Playing on the GamePad alone doesn’t switch off the TV display. Instead, my game of Mario is playing out on both the screens simultaneously. Even this 1-player game is becoming a social event as people watch and comment on the big screen action as I play on the small one. They’re probably wondering why I’m back-tracking. It’s because I’ve seen one of the big gold coins (like the ones in the DS and Wii versions of New Super Mario Bros) at the top of the screen on another one of those elevated platforms.
I can’t reach it. And I’m trying everything at my disposal. I’m taking a running jump from the highest point, then wall-jumping off a lower ledge. And I’m so close to making it to the higher of the two platforms… but I can’t. I try shaking the GamePad, which does recognise my motion and makes Mario spin, although it doesn’t afford me any extra height. The advice from the guy giving the demo? “You have to get it with another person”.
Above: This is actually a pretty accurate depiction of what 5-player feels like to play
Now, I appreciate that demo booth representatives have only been hired for the day and did not play a part in the design process. And yes, there may be a power-up block that I missed that allows me to fly there. But that’s irrelevant. Mario has always been about two things. Either rewarding high-skill jumps appropriately, or forcing you to go away, find an item you need to help and then come back with it later and using it. You know, problem-solving.
From the demo of New Super Mario Bros Wii U, neither of those two traditional traits of the series appears to be present – or at the very least is not intended to be the primary method of success. The new Mario’s easiest answer to such problems appears to be ‘get a friend to do it for you’. And that’s not the Mario we know and love.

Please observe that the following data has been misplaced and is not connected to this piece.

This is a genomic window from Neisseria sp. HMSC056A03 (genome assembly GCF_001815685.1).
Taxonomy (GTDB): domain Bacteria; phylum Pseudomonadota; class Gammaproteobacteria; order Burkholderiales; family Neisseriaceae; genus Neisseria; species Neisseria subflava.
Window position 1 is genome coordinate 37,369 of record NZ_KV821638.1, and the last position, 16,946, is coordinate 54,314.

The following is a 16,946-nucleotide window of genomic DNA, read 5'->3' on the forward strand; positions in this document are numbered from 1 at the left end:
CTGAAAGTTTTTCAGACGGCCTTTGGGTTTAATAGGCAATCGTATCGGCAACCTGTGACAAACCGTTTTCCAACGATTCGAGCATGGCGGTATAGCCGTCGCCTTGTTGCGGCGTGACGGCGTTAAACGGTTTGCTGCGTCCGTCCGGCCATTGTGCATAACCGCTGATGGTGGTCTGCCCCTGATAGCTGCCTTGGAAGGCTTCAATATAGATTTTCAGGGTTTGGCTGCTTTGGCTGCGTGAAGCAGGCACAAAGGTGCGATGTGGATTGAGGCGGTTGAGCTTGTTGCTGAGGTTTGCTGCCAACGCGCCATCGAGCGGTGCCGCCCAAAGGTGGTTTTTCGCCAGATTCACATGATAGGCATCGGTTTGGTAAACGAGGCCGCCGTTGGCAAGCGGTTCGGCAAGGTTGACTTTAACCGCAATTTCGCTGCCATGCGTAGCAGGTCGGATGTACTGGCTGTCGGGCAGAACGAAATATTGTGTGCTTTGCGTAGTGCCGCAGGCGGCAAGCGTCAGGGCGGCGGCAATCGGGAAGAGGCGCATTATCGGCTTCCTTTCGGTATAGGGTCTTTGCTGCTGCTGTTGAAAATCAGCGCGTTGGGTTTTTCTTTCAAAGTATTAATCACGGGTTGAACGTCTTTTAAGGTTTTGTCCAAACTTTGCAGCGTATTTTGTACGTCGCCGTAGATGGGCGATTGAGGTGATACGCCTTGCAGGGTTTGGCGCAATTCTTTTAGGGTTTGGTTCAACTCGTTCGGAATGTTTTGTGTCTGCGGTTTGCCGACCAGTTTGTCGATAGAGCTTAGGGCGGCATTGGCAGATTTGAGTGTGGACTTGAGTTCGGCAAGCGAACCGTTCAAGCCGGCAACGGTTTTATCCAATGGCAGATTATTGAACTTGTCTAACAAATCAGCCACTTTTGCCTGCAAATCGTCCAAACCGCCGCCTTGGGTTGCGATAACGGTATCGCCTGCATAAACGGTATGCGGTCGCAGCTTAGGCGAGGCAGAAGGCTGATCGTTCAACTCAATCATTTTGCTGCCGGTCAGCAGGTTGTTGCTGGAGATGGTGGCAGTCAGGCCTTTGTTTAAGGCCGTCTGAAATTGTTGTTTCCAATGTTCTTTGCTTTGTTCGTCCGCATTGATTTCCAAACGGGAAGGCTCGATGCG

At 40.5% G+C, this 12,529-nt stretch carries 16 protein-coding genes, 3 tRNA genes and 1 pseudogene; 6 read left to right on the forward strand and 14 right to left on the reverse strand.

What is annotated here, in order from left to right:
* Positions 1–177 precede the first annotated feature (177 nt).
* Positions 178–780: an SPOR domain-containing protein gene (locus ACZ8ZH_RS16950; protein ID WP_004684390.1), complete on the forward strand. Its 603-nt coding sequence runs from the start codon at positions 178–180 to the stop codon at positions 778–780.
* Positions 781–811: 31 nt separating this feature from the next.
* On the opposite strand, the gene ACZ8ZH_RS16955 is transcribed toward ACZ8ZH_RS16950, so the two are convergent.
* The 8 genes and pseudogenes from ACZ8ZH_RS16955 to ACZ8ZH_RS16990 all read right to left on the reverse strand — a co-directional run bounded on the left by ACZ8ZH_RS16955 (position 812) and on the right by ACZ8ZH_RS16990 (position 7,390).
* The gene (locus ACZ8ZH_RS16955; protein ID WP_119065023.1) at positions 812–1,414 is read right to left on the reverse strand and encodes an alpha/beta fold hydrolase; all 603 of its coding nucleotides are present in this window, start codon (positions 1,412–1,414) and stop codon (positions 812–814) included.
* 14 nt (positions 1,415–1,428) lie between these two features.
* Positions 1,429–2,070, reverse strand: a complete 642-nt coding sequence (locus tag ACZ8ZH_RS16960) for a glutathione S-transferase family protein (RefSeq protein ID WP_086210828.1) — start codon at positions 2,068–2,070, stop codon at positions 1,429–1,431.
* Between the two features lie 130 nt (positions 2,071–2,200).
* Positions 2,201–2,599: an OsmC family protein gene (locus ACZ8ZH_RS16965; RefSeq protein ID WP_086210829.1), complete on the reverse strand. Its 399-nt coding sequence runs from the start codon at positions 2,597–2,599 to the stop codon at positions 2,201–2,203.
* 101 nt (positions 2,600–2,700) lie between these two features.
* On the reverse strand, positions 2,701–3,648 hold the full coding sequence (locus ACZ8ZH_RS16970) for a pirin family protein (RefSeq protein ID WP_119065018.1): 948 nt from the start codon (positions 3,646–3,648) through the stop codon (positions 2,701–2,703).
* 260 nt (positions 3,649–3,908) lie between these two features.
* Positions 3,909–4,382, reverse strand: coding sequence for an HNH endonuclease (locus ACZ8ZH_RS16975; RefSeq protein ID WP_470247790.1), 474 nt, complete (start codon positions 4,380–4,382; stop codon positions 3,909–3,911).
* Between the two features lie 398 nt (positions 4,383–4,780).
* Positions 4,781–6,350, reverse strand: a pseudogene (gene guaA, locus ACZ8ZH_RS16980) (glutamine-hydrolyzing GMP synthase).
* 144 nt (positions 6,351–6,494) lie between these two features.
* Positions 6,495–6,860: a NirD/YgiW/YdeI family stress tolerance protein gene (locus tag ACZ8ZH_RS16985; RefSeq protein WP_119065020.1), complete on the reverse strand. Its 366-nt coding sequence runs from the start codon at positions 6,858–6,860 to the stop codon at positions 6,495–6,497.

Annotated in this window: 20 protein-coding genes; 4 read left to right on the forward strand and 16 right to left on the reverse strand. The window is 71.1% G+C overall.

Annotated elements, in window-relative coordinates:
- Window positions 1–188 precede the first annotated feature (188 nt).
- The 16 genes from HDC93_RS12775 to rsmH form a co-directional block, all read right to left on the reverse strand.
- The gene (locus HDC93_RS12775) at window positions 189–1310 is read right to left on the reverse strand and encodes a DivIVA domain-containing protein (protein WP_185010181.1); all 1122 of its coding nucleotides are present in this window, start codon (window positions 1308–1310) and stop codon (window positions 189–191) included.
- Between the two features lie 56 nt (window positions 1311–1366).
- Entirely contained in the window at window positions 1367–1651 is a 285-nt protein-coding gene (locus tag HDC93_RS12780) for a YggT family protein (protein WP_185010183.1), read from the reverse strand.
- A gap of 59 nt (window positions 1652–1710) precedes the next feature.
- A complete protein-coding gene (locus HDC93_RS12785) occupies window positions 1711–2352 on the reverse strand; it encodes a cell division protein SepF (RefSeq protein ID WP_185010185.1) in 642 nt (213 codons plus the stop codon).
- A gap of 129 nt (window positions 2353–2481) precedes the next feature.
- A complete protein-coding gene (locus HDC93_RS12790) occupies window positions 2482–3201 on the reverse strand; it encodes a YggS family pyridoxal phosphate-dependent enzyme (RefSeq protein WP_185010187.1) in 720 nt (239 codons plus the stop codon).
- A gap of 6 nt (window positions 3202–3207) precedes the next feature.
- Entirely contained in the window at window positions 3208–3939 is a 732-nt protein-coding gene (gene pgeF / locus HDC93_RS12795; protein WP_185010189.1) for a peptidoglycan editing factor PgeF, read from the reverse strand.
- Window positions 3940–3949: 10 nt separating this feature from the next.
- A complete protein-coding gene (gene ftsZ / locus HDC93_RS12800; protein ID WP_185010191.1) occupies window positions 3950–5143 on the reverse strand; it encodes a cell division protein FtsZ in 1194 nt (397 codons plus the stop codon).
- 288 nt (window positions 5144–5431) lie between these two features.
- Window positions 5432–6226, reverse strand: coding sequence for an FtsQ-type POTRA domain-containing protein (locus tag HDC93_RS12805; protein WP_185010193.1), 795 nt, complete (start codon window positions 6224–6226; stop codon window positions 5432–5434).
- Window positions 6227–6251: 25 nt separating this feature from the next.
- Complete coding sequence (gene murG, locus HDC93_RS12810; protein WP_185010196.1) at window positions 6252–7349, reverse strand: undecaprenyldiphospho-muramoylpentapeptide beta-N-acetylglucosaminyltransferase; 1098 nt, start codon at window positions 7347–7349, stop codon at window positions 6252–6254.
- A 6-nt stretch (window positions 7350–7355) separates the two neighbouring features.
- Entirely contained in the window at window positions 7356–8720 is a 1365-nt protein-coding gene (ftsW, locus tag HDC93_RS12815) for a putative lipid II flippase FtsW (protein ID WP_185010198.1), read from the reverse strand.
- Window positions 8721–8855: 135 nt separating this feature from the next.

Above: Steady on, old chap. Looks like you went to a lot of effort to reach that one. Why not get a friend to make a platform instead?
Ironically, on the basis of everything I saw at the demo event, new Nintendo’s push for asymmetrical fun with friends genuinely works and is an even more deep-rooted concept than it was with the original Wii, running through pretty much everything that impressed at the demo event and being notably absent in almost everything that didn’t.
But when that means tinkering with one of core gaming’s most-treasured staples, it does fly in the face of everything the core gamers have thought they’ve been due for the past 12 months. Especially when Iwata himself has been assuring everyone (opens in new tab) the new machine will definitely cater for the core market that felt so abandoned last time round.
Normally we’d just point to New Super Mario Bros Wii which was similarly geared towards multiplayer at the expense of gratifying solo play and say ‘well, it’s just the social Mario game’. And we’d rub our hands together in gleeful anticipation of the ‘real’ Mario game. But for Wii U – so far – there isn’t one.
That probably says more about Nintendo’s still-misjudged guess at what people wanted to see from the Wii U at E3. As a festival of coin-collecting and squirrel-suiting for all the family, this Mario really works. But the long-term Nintendo fans may well yearn for something more grand that feels like it’s just for them. It’s inevitable that a big new Mario game is coming, but official confirmation would go a long way to soothing our anxiety.
Want more New Super Mario Bros U impressions? Check out our E3 preview (opens in new tab)